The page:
The Written Road

Book blog! Anything book related, including writing.

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Reblogged from welcometothemasturbatory
this didn’t happen in the books ancient proverb (via welcometothemasturbatory)

(via thebooker)

Reblogged from eeveez


why did authors stop naming their chapters i loved it when there was a clever little title for each chapter it was great

(via hardbackspines)

Reblogged from thewriterandthewildflower
There’s a saying that says “if you fall in love with a writer, you can never die”, but no one stops to consider the writer that falls in love with you - how they die with every black ink smudge that runs across their pages of poetry and prose, all about how deeply they love you and how sorrowful they are that they could never be a sufficient amount of passive or aggressive to please you. No one has stopped to consider that ink pens are not the only things that have stained their clothes crimson, or that the words they write - describing you so beautifully and fluently are only attractive in the eyes of the reader and never the writer. Those words hold hours of silence and bitterness for the night you left them all alone to cry and write away everything they felt, but it will never go away. Those feelings never go away. They sit and they simmer and they combine into the deepest colour of black that has ever been seen and they melt away everything that once was water coloured in oranges and yellows. You are lucky to live endless lives in the pages of a writer, though the writer has died many times just to place you there. Untitled
tcm (via thewriterandthewildflower)

(via wanderstruck-wonderlust)

Reblogged from bookriot
They’re never just books.

They’re whole worlds bound in paper and ink and spines. They’re the friends who never left you behind, the ones who were always there when the rest of the world wasn’t, the ones who turned a rainy day into an adventure.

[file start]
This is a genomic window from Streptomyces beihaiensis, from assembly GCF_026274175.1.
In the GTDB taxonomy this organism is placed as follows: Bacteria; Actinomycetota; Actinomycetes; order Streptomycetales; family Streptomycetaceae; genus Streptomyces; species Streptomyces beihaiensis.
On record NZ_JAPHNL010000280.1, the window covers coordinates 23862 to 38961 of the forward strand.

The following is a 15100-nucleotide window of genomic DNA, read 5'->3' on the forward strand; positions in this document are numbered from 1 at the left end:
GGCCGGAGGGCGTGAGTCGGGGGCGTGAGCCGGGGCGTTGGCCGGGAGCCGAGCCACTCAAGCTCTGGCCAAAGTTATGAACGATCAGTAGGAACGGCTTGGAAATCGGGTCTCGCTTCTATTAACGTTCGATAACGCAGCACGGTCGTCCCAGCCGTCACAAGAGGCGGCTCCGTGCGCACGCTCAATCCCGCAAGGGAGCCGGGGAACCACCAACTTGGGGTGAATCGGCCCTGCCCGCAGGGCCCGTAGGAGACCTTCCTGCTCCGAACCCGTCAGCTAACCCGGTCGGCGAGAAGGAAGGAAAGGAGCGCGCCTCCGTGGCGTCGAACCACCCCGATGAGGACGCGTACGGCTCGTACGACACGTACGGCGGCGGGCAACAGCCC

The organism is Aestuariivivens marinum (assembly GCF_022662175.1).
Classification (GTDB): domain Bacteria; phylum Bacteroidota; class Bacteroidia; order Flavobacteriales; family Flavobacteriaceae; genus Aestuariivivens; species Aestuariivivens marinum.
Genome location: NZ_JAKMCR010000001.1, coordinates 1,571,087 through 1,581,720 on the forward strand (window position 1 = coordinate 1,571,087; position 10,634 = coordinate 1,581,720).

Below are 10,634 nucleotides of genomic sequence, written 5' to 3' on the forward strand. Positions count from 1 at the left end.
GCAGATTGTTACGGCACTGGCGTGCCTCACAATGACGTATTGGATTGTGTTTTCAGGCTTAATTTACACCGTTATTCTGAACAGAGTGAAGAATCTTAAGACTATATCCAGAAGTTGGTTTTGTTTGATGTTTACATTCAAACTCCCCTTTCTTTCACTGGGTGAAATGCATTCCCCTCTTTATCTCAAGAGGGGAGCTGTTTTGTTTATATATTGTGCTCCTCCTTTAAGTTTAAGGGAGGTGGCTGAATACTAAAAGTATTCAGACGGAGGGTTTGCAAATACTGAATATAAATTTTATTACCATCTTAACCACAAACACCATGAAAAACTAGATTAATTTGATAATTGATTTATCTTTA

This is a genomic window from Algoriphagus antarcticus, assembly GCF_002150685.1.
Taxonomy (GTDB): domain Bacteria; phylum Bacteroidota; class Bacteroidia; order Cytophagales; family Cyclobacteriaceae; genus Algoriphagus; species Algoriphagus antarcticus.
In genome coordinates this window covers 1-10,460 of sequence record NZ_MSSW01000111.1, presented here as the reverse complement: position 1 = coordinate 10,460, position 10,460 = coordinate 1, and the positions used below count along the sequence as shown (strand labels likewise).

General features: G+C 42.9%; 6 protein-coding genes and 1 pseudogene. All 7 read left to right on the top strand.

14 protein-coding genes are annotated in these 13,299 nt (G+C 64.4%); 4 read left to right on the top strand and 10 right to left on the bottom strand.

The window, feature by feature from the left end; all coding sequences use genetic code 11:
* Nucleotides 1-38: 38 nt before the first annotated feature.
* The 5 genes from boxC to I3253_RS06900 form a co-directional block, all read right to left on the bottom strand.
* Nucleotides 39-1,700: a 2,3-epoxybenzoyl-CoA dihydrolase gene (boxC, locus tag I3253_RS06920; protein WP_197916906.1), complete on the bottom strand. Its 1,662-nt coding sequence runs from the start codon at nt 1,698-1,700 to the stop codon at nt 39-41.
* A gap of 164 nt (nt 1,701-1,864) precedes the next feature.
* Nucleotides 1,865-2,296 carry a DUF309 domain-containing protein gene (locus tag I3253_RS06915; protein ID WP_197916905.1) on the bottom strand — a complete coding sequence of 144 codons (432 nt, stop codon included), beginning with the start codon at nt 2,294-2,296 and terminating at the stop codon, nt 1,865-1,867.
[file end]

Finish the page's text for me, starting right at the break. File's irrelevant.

They’re the ones that didn’t care that you were a little overweight, that you had glasses or flat feet or had to use an inhaler at the thought of a mile run.

They’re the ones that didn’t laugh or make fun.

They’re the ones who encouraged you to think, to work, to create, that showed it was a worthy endeavor to put words to paper. They’re the ones who inspired, pushed you to make your own worlds, your own stories.

Like a symbol of scientific notation, stories are an immense force of the universe bound within the confines of something as small as a paperback.
They’re Never Just Books | BOOK RIOT (via bookriot)

(via booksandghosts)

Reblogged from booksandpublishing
Reblogged from t-jam3s


Saying to someone “The books you read are not my preferred literature” is acceptable, but to say that you read “shitty books” and that “they are not literature” is insulting

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Reblogged from howgreathowcool


There are books out there that have great female protagonists that have a plot that doesn’t revolve around romance. You can find them. They exist, I promise. I’m currently writing one, I’ll let you know when it hits the stands.

But don’t make fun of novels for having great female protagonists that have a plot line that DOES revolve around romance because they’re good books, too. I love reading novels that don’t have romance, but I also love a good Sarah Dessen novel now-and-again. Usually those books also have a great sub-plot that teaches you something about life. And sometimes they don’t. Sometimes I just want to read about the girl who gets the guy, because it’s happy, and it’s heartwarming.

Stop shaming novels. The author wrote them that way for a reason, and they obviously have an audience who enjoys them or they wouldn’t exist.

Stop shaming women’s novels that contain romance, in particular. It’s hard enough being a female writer and getting published, let us write about whatever we want to write about. If I want to write a novel about a girl learning a life lesson that has nothing to do with getting a boyfriend, then so be it. But if I want to a write an entire novel about a girl trying to get a boyfriend, then great for me, at least I’m writing something and expressing myself creatively.

The moral of the story is: Let books be what they are, everyone needs a different genre in which to escape reality for a little while.

(via teacoffeebooks)

Reblogged from fadewithfury


Opening a story file to work on it after not touching it for months.


(via eatsleepcrap)

Reblogged from mydraco


*spends all money on books*

(via bookhangovers)

Reblogged from youngadultatbooktopia


"A good book has no ending."
– R.D. Cumming

(via bookloversthoughts)